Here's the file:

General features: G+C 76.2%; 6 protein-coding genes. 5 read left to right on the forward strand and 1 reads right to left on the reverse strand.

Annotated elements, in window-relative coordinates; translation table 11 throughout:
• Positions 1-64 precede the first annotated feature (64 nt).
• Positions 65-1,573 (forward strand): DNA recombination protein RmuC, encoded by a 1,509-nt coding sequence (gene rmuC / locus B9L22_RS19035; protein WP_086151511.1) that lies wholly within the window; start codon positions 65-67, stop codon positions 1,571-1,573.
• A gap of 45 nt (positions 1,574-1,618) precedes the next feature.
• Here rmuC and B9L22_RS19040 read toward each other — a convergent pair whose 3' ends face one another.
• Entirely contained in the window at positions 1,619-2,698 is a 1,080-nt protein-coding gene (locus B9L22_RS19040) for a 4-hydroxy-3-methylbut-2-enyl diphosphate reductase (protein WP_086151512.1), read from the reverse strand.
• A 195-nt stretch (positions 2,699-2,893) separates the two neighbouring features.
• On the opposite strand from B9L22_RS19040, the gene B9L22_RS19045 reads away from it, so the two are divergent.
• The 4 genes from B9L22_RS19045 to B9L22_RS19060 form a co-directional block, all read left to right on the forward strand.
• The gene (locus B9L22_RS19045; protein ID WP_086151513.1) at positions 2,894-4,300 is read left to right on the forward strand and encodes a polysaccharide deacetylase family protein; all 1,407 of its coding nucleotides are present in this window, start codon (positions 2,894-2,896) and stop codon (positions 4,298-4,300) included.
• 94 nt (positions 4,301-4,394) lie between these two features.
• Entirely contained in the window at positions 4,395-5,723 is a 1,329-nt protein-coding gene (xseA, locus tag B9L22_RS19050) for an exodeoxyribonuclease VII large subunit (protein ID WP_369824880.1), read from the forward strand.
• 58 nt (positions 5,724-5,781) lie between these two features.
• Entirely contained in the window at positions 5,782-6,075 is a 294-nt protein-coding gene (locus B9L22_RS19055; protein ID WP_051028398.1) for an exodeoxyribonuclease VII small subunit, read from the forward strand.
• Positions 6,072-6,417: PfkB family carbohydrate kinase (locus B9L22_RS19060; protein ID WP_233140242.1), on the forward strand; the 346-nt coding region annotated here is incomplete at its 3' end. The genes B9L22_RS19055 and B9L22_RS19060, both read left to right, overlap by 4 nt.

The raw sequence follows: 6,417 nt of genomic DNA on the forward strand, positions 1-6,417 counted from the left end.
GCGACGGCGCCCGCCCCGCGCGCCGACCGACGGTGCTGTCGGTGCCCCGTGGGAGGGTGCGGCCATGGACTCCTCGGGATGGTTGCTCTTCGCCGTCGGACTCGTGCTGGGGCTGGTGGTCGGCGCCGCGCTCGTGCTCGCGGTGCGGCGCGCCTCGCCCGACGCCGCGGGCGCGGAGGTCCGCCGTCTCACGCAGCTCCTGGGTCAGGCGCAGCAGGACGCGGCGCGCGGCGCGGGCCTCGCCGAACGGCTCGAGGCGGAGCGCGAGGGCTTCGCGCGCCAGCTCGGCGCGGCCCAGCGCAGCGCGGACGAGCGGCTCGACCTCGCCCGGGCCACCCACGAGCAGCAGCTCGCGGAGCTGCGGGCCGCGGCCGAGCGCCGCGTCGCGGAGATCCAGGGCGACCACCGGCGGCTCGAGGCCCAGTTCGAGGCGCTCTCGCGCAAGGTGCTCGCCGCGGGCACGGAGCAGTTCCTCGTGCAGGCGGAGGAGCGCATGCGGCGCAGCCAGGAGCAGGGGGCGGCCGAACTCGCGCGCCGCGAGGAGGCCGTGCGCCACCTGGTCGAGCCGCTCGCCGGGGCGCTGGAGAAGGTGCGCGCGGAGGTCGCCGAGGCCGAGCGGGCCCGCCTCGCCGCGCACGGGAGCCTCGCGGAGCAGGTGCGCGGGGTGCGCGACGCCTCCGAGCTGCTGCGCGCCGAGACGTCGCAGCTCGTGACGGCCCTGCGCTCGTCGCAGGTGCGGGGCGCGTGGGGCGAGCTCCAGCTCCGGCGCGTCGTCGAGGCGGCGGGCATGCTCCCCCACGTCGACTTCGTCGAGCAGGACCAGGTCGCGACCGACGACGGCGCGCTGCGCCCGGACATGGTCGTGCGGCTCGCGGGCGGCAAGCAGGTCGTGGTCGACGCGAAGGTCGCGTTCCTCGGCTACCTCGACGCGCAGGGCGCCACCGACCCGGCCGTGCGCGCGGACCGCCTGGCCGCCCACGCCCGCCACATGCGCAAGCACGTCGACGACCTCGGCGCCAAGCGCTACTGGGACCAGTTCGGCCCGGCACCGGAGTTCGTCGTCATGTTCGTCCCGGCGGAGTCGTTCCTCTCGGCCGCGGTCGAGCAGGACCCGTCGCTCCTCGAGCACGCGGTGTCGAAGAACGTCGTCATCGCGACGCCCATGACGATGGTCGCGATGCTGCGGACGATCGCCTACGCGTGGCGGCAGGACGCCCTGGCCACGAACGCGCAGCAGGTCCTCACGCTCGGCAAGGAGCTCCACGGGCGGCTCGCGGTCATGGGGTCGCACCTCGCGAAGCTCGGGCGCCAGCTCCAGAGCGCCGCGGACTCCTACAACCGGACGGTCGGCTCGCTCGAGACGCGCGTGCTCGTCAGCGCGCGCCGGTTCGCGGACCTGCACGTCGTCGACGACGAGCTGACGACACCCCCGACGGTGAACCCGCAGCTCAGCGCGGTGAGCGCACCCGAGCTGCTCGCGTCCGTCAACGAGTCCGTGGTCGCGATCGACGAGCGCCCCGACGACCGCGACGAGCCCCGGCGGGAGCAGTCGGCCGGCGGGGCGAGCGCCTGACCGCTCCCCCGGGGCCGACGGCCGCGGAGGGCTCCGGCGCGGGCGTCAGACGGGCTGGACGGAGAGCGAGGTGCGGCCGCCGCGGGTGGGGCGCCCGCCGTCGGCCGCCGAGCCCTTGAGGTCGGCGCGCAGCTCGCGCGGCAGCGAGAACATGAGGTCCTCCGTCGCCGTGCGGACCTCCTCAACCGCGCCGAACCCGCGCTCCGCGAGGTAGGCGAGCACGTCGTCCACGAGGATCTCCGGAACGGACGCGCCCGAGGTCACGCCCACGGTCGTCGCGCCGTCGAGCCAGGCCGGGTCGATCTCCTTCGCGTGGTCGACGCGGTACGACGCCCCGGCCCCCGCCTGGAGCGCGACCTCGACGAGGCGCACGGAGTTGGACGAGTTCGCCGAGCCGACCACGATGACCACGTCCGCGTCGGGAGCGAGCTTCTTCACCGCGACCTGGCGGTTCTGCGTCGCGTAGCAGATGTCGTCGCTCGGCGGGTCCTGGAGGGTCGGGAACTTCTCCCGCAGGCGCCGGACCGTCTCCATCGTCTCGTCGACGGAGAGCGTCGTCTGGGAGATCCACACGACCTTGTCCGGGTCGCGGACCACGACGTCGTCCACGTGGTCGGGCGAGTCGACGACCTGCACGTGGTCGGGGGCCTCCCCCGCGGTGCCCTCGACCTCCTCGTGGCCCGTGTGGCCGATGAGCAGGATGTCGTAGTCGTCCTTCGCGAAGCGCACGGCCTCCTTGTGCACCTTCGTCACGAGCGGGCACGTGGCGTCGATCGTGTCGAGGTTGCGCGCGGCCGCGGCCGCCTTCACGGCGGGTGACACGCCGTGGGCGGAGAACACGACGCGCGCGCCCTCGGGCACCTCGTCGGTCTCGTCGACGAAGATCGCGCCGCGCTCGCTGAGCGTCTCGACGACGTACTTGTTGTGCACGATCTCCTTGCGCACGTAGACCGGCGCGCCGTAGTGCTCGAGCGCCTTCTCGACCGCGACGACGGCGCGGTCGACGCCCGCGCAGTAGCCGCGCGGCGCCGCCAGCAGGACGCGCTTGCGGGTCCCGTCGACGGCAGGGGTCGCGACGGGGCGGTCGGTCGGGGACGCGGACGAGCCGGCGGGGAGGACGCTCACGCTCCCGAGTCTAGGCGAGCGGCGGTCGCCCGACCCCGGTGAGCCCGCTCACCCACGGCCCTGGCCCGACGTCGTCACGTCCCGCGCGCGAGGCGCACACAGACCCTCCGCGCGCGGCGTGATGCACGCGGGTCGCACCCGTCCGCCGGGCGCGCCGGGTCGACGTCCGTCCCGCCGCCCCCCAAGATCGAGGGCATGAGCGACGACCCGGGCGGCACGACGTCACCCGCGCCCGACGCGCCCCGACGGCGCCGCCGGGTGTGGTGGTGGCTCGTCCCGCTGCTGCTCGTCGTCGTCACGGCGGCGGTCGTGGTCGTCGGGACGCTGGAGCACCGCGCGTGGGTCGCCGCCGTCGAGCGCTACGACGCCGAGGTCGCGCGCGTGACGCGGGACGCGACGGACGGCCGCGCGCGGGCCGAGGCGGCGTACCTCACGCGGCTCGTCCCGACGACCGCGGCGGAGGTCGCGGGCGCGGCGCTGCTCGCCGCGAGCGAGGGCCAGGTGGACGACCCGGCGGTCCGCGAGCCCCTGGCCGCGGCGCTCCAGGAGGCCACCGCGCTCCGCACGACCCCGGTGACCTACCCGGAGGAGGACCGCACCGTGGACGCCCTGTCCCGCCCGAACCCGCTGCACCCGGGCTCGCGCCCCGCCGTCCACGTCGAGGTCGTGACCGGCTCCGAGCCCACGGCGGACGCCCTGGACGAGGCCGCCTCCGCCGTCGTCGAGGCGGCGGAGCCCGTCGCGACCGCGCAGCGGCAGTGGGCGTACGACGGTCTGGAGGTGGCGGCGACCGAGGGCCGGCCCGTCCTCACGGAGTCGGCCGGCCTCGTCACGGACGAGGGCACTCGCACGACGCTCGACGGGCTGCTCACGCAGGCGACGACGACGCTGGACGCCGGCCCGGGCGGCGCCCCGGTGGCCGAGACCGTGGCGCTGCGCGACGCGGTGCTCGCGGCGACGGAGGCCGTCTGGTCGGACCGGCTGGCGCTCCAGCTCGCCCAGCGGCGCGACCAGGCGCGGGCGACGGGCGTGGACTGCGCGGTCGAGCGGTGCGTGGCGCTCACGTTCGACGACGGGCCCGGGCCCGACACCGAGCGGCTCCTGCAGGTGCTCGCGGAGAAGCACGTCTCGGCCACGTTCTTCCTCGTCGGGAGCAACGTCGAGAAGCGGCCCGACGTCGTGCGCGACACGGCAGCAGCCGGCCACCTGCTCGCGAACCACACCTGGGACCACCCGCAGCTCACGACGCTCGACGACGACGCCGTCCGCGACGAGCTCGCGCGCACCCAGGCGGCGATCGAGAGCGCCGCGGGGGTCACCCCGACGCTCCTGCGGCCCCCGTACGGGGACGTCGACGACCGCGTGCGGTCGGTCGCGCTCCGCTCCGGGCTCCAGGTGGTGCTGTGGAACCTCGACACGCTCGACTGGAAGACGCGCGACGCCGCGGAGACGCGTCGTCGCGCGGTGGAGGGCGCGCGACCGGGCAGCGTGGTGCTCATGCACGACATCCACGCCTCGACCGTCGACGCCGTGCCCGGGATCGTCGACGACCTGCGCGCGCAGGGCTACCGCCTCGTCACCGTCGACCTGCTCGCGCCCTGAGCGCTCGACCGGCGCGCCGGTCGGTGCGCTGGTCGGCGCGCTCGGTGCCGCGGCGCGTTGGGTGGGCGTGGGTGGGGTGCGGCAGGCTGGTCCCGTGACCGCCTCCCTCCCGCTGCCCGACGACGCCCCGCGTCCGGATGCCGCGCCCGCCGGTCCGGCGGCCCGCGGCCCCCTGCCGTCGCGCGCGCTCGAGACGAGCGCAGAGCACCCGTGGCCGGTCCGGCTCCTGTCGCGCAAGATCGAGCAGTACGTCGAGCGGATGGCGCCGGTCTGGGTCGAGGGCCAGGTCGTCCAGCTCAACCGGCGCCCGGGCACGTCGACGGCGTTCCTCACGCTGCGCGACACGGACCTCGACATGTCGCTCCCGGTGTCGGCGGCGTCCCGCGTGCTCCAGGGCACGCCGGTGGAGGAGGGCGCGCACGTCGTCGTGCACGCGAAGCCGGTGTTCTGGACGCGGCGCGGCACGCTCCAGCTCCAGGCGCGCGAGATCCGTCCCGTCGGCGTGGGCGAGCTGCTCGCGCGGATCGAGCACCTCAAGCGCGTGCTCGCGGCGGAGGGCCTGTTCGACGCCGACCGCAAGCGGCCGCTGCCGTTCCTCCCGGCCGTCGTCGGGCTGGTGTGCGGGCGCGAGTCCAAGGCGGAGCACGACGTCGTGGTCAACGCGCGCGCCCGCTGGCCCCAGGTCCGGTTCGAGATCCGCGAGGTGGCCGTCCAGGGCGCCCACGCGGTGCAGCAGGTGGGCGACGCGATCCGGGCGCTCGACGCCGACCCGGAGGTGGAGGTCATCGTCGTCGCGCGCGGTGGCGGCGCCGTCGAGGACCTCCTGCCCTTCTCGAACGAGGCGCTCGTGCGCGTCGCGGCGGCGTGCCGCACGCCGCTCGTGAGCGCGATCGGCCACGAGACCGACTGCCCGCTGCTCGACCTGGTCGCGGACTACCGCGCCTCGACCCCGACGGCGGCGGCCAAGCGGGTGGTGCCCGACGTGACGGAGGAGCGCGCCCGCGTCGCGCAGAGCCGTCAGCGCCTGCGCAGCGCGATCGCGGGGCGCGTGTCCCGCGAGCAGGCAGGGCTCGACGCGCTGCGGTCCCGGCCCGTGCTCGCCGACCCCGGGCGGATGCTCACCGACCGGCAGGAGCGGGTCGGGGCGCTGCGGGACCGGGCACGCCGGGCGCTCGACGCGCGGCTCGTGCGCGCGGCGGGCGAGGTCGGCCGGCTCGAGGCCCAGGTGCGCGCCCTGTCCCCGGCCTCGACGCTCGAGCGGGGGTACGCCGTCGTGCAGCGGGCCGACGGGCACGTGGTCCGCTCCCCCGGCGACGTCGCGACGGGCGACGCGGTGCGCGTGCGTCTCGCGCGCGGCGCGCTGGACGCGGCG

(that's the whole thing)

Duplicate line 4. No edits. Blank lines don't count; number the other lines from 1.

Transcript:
• Positions 65-1,573 (forward strand): DNA recombination protein RmuC, encoded by a 1,509-nt coding sequence (gene rmuC / locus B9L22_RS19035; protein WP_086151511.1) that lies wholly within the window; start codon positions 65-67, stop codon positions 1,571-1,573.